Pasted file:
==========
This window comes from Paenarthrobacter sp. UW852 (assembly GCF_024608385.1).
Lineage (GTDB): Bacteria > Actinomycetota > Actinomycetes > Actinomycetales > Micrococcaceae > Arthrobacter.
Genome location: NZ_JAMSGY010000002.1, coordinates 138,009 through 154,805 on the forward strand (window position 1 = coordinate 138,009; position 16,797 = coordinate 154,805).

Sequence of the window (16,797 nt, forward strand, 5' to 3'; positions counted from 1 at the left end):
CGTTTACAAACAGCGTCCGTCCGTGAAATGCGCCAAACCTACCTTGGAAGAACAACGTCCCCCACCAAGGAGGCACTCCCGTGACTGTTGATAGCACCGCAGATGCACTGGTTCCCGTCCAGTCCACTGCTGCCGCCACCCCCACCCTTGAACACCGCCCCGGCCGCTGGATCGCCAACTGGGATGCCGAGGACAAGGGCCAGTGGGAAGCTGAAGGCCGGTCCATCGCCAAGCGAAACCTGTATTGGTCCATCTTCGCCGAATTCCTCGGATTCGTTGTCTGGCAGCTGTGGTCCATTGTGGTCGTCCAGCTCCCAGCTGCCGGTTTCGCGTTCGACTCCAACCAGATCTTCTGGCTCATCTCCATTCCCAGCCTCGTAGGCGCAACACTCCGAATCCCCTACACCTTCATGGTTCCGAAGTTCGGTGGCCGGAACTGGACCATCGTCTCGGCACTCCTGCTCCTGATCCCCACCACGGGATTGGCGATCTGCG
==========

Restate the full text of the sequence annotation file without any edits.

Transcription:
This window comes from Paenarthrobacter sp. UW852 (assembly GCF_024608385.1).
Lineage (GTDB): Bacteria > Actinomycetota > Actinomycetes > Actinomycetales > Micrococcaceae > Arthrobacter.
Genome location: NZ_JAMSGY010000002.1, coordinates 138,009 through 154,805 on the forward strand (window position 1 = coordinate 138,009; position 16,797 = coordinate 154,805).

Sequence of the window (16,797 nt, forward strand, 5' to 3'; positions counted from 1 at the left end):
CGTTTACAAACAGCGTCCGTCCGTGAAATGCGCCAAACCTACCTTGGAAGAACAACGTCCCCCACCAAGGAGGCACTCCCGTGACTGTTGATAGCACCGCAGATGCACTGGTTCCCGTCCAGTCCACTGCTGCCGCCACCCCCACCCTTGAACACCGCCCCGGCCGCTGGATCGCCAACTGGGATGCCGAGGACAAGGGCCAGTGGGAAGCTGAAGGCCGGTCCATCGCCAAGCGAAACCTGTATTGGTCCATCTTCGCCGAATTCCTCGGATTCGTTGTCTGGCAGCTGTGGTCCATTGTGGTCGTCCAGCTCCCAGCTGCCGGTTTCGCGTTCGACTCCAACCAGATCTTCTGGCTCATCTCCATTCCCAGCCTCGTAGGCGCAACACTCCGAATCCCCTACACCTTCATGGTTCCGAAGTTCGGTGGCCGGAACTGGACCATCGTCTCGGCACTCCTGCTCCTGATCCCCACCACGGGATTGGCGATCTGCG